Oral Health : The United Kingdom Context

Several studies, notably the Court Report on the Child Health Services (1976), and the report of the Royal Commission on the NHS (1979) have provided revealing insights into oral health status in the United Kingdom. They also have important implications for the way that the history of dentistry has been approached and written.

The Court Report, for example, noted that the 1968 adult dental health survey found that over 15 per cent of those between the ages of 15 and 34 in the North had lost all their teeth - 37 per cent of the adult population was edentulous. It noted that in New Zealand, where children were treated by dental nurses, the effect had been impressively demonstrated. The Report argued that dental care had largely been directed to adult treatment, and that ‘the emphasis should move away from adult dentistry and repair, to children’s dentistry and prevention’. It made important recommendations that dental ancillaries, such as hygienists and those trained at the school in New Cross, London, could make an important contribution to child dental health.(4)

The chapter on dentistry was one of the most interesting in the report of the Royal Commission on the NHS. It noted that there had been no general review of NHS dental services in the previous 20 years, and found that the dental health of the nation was ‘poor’. Toothlessness had fallen since the 1968 adult dental health survey. By 1978, edentulousness at all ages in England had fallen from 37 per cent to 29 per cent, and in Scotland had fallen from 44 per cent to 39 per cent. However the Royal Commission also noted important regional and intra-regional variations in dental resources. For example, the dentist: population ratio was 1:2494 in South West Thames, but 1:5445 in the Northern region. The proportion of people with no natural teeth showed striking regional and class differentials - being generally higher among social classes I, II, and III, and in Scotland and Wales. As with the Court Report, the Royal Commission noted the potential contribution of auxiliary staff, recommending that flexibility in meeting demands could be achieved through their increased use.(5)

The 2 reports made a number of other points, including the fact that water fluoridation had not been introduced in most areas, that the emphasis had been on treatment rather than prevention, and that changes in diet and in the use of fluoride toothpaste had ultimately been of more importance than the provision of dental care. However for dental historians they have a wider significance. For too long the history of dentistry has been concerned with the history of the professionals rather than the patients, with the supply of services rather than need, and with a focus on perceived successes rather than failures.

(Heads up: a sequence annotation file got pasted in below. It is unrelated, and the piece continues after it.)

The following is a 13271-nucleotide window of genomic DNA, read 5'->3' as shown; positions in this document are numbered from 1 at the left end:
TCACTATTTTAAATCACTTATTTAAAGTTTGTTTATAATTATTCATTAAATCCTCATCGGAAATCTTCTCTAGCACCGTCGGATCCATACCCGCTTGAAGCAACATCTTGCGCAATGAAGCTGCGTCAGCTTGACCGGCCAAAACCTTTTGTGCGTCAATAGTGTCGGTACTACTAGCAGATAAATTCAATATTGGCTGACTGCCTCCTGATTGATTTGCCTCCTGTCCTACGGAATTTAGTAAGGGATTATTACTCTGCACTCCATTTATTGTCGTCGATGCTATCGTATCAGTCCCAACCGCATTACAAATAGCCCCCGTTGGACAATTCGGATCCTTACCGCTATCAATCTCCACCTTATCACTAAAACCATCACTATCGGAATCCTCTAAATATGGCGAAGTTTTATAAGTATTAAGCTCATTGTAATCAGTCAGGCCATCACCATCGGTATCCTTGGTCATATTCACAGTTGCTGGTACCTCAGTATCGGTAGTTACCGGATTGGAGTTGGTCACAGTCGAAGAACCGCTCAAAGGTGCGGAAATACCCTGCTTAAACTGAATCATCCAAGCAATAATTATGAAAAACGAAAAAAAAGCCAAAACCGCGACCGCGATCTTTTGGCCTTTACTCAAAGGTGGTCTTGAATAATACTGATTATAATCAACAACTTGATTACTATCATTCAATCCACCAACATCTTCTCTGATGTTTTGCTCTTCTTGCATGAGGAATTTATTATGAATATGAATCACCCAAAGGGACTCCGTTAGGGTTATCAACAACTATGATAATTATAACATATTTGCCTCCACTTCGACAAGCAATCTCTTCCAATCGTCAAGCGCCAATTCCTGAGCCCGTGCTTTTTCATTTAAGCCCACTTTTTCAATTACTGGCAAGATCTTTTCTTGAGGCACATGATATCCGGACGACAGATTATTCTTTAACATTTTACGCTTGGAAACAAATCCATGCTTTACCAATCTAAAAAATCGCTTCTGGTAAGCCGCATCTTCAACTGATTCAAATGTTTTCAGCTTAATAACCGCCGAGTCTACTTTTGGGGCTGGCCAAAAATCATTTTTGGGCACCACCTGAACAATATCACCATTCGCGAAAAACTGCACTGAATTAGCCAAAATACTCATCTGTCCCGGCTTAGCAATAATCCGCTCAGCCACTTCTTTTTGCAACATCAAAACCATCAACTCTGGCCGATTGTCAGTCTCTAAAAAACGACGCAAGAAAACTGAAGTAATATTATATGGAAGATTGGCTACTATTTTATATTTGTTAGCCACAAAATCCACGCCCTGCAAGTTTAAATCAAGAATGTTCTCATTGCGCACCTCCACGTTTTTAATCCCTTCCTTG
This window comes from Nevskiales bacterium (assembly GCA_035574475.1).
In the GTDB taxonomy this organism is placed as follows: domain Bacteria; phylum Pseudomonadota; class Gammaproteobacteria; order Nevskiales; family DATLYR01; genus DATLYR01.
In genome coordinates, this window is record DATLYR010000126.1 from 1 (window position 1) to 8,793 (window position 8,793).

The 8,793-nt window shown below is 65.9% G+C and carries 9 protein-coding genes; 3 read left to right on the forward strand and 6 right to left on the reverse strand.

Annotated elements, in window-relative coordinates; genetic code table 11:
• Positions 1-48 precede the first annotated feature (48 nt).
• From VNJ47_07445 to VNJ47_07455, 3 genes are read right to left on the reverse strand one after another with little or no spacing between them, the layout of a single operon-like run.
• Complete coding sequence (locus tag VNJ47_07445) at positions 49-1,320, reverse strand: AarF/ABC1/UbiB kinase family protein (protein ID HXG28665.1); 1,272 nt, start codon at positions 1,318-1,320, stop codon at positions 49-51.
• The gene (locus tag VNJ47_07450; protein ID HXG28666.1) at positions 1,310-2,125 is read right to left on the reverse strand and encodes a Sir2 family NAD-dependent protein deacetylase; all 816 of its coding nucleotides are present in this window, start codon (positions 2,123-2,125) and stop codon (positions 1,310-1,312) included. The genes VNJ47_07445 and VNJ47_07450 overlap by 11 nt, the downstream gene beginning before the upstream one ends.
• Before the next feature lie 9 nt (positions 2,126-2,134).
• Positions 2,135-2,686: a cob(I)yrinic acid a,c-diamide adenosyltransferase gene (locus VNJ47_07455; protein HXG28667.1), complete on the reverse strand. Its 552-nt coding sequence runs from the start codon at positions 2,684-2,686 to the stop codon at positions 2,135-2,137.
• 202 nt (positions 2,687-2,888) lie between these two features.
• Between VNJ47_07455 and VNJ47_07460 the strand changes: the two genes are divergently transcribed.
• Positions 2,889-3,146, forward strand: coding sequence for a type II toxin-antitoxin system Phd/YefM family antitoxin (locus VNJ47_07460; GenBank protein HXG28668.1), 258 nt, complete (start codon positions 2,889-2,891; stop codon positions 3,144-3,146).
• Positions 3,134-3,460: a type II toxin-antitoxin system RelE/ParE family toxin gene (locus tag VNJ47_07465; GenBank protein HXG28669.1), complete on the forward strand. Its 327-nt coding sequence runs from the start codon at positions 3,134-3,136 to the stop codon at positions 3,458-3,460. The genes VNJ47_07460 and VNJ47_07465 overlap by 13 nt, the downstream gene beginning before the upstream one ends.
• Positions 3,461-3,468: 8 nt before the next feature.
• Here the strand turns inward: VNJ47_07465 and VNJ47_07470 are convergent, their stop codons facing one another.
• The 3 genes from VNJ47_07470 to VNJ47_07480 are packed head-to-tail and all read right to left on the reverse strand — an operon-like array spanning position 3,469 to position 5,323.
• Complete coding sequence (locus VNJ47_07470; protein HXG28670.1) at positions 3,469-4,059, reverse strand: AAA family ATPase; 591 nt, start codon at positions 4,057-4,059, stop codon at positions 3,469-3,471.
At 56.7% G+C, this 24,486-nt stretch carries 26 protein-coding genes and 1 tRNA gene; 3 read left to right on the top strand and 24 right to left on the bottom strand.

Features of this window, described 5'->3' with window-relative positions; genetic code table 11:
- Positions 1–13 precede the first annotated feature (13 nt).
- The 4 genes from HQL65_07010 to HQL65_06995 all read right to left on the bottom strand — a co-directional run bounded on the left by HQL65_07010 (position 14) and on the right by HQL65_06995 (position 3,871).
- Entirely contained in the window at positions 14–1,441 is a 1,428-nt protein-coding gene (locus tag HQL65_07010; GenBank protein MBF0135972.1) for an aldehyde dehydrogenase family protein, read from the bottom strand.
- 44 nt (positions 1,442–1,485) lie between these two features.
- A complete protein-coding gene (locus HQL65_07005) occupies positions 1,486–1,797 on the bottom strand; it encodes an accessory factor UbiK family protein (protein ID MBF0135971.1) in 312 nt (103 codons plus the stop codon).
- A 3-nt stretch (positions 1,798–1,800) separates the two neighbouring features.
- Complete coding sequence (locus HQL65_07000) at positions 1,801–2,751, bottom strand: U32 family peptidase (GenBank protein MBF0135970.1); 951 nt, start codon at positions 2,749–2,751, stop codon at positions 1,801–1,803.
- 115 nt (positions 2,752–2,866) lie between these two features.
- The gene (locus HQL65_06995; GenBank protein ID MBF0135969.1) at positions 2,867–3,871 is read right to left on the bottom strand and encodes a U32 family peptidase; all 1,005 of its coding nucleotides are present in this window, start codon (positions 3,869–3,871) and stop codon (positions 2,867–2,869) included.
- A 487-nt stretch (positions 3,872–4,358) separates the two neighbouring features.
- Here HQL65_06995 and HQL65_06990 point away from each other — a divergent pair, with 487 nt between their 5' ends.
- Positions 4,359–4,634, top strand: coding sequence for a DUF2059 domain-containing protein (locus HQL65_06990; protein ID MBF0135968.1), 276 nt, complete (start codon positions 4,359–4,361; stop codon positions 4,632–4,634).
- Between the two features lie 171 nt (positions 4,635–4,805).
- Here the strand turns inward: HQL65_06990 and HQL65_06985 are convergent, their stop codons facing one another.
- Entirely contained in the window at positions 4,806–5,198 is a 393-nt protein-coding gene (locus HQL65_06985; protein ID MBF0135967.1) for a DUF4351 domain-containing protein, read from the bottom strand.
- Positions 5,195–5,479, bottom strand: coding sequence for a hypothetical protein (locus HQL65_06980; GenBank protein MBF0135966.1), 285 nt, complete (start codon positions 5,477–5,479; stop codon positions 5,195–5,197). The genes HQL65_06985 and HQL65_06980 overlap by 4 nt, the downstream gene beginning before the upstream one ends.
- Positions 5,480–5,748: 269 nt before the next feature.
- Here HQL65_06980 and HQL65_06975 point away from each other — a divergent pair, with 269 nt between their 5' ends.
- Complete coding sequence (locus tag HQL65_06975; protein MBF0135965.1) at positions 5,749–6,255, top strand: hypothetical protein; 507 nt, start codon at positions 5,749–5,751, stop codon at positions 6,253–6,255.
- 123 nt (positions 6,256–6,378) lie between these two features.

The New Zealand School Dental Nurse

The early history of the New Zealand School Dental Nurse has been extensively covered in earlier work, and need not be repeated here. (6) But briefly, from 1921, and under the supervision of Sir Thomas Hunter, much of the responsibility for the dental health of schoolchildren in New Zealand had been given over to school dental nurses. Her functions included oral examinations, cavity preparations and restorations (with copper amalgam, silver amalgam, and silicate cement), and pulp capping. She could also extract deciduous teeth, was responsible for oral health education, and could refer children to dentists.

In some ways, the evolution of the New Zealand School Dental Nurse can simply be seen as a response to that country’s distinctive geography and demographic patterns. In 1950, the population of New Zealand was 1.8m, with a high proportion of young people - in 1946, for example, the child population had been 590,000. The biggest cities were Wellington, Auckland, Christchurch, and Dunedin, but none was particularly large by European standards, since the largest had a maximum population of 300,000. The bulk of the population lived in small townships of 2-3,000 people, and in rural communities. Moreover some areas of the South Island were uninhabited.